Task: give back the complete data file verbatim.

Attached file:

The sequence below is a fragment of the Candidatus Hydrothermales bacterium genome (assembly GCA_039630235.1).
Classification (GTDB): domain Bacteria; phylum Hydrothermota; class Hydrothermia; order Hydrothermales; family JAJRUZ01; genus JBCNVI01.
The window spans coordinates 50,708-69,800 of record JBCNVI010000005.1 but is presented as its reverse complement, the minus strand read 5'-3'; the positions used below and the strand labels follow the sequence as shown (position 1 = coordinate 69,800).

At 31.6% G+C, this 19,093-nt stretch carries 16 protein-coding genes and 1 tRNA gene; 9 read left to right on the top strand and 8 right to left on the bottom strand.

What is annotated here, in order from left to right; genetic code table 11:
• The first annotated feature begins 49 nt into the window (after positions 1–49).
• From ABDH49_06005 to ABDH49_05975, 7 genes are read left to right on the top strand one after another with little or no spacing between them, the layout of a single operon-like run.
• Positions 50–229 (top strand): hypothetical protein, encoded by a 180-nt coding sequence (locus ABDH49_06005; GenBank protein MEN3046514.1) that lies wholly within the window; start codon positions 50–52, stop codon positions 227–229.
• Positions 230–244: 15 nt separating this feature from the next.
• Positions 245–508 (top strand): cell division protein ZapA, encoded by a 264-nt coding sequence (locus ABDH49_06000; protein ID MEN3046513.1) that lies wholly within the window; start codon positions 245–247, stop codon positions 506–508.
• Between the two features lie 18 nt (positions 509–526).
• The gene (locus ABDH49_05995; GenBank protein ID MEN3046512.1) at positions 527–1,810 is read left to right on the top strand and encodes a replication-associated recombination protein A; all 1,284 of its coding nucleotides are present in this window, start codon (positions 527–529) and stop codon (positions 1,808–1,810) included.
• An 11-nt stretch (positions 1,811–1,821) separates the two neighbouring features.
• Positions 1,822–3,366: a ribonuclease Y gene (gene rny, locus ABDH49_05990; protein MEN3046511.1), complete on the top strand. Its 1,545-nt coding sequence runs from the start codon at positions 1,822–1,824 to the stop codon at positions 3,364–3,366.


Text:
The sequence below is a fragment of the Candidatus Hydrothermales bacterium genome (assembly GCA_039630235.1).
Classification (GTDB): domain Bacteria; phylum Hydrothermota; class Hydrothermia; order Hydrothermales; family JAJRUZ01; genus JBCNVI01.
The window spans coordinates 50,708-69,800 of record JBCNVI010000005.1 but is presented as its reverse complement, the minus strand read 5'-3'; the positions used below and the strand labels follow the sequence as shown (position 1 = coordinate 69,800).

At 31.6% G+C, this 19,093-nt stretch carries 16 protein-coding genes and 1 tRNA gene; 9 read left to right on the top strand and 8 right to left on the bottom strand.

What is annotated here, in order from left to right; genetic code table 11:
• The first annotated feature begins 49 nt into the window (after positions 1–49).
• From ABDH49_06005 to ABDH49_05975, 7 genes are read left to right on the top strand one after another with little or no spacing between them, the layout of a single operon-like run.
• Positions 50–229 (top strand): hypothetical protein, encoded by a 180-nt coding sequence (locus ABDH49_06005; GenBank protein MEN3046514.1) that lies wholly within the window; start codon positions 50–52, stop codon positions 227–229.
• Positions 230–244: 15 nt separating this feature from the next.
• Positions 245–508 (top strand): cell division protein ZapA, encoded by a 264-nt coding sequence (locus ABDH49_06000; protein ID MEN3046513.1) that lies wholly within the window; start codon positions 245–247, stop codon positions 506–508.
• Between the two features lie 18 nt (positions 509–526).
• The gene (locus ABDH49_05995; GenBank protein ID MEN3046512.1) at positions 527–1,810 is read left to right on the top strand and encodes a replication-associated recombination protein A; all 1,284 of its coding nucleotides are present in this window, start codon (positions 527–529) and stop codon (positions 1,808–1,810) included.
• An 11-nt stretch (positions 1,811–1,821) separates the two neighbouring features.
• Positions 1,822–3,366: a ribonuclease Y gene (gene rny, locus ABDH49_05990; protein MEN3046511.1), complete on the top strand. Its 1,545-nt coding sequence runs from the start codon at positions 1,822–1,824 to the stop codon at positions 3,364–3,366.